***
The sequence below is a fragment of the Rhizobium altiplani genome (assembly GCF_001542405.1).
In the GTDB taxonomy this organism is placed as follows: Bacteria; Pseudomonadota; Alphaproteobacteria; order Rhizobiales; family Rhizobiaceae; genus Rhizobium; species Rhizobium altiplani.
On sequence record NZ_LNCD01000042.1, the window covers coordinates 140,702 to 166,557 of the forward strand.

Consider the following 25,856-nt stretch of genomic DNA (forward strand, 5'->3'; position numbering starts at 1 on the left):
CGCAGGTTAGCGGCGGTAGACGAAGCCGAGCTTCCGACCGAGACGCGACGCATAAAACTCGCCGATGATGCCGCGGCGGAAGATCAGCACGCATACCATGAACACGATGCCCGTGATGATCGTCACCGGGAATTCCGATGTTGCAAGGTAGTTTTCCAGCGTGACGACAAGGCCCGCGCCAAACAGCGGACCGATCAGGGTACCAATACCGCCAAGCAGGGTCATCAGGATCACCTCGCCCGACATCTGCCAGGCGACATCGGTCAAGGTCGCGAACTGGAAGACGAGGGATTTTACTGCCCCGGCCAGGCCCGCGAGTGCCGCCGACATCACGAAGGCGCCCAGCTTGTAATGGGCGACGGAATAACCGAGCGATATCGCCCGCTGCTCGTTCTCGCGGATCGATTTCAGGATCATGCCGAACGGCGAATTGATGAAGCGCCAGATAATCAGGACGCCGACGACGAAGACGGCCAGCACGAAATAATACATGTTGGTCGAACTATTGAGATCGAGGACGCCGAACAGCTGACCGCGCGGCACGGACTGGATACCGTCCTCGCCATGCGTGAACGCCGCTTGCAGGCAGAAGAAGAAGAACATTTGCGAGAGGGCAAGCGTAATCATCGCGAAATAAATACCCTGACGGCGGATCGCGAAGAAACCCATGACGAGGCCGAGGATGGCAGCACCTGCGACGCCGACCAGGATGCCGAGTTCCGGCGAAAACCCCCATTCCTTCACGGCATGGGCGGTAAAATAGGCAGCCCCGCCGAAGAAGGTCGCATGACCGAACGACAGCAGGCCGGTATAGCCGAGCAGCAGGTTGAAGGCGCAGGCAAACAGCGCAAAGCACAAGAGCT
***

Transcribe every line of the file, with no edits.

The sequence below is a fragment of the Rhizobium altiplani genome (assembly GCF_001542405.1).
In the GTDB taxonomy this organism is placed as follows: Bacteria; Pseudomonadota; Alphaproteobacteria; order Rhizobiales; family Rhizobiaceae; genus Rhizobium; species Rhizobium altiplani.
On sequence record NZ_LNCD01000042.1, the window covers coordinates 140,702 to 166,557 of the forward strand.

Consider the following 25,856-nt stretch of genomic DNA (forward strand, 5'->3'; position numbering starts at 1 on the left):
CGCAGGTTAGCGGCGGTAGACGAAGCCGAGCTTCCGACCGAGACGCGACGCATAAAACTCGCCGATGATGCCGCGGCGGAAGATCAGCACGCATACCATGAACACGATGCCCGTGATGATCGTCACCGGGAATTCCGATGTTGCAAGGTAGTTTTCCAGCGTGACGACAAGGCCCGCGCCAAACAGCGGACCGATCAGGGTACCAATACCGCCAAGCAGGGTCATCAGGATCACCTCGCCCGACATCTGCCAGGCGACATCGGTCAAGGTCGCGAACTGGAAGACGAGGGATTTTACTGCCCCGGCCAGGCCCGCGAGTGCCGCCGACATCACGAAGGCGCCCAGCTTGTAATGGGCGACGGAATAACCGAGCGATATCGCCCGCTGCTCGTTCTCGCGGATCGATTTCAGGATCATGCCGAACGGCGAATTGATGAAGCGCCAGATAATCAGGACGCCGACGACGAAGACGGCCAGCACGAAATAATACATGTTGGTCGAACTATTGAGATCGAGGACGCCGAACAGCTGACCGCGCGGCACGGACTGGATACCGTCCTCGCCATGCGTGAACGCCGCTTGCAGGCAGAAGAAGAAGAACATTTGCGAGAGGGCAAGCGTAATCATCGCGAAATAAATACCCTGACGGCGGATCGCGAAGAAACCCATGACGAGGCCGAGGATGGCAGCACCTGCGACGCCGACCAGGATGCCGAGTTCCGGCGAAAACCCCCATTCCTTCACGGCATGGGCGGTAAAATAGGCAGCCCCGCCGAAGAAGGTCGCATGACCGAACGACAGCAGGCCGGTATAGCCGAGCAGCAGGTTGAAGGCGCAGGCAAACAGCGCAAAGCACAAGAGCT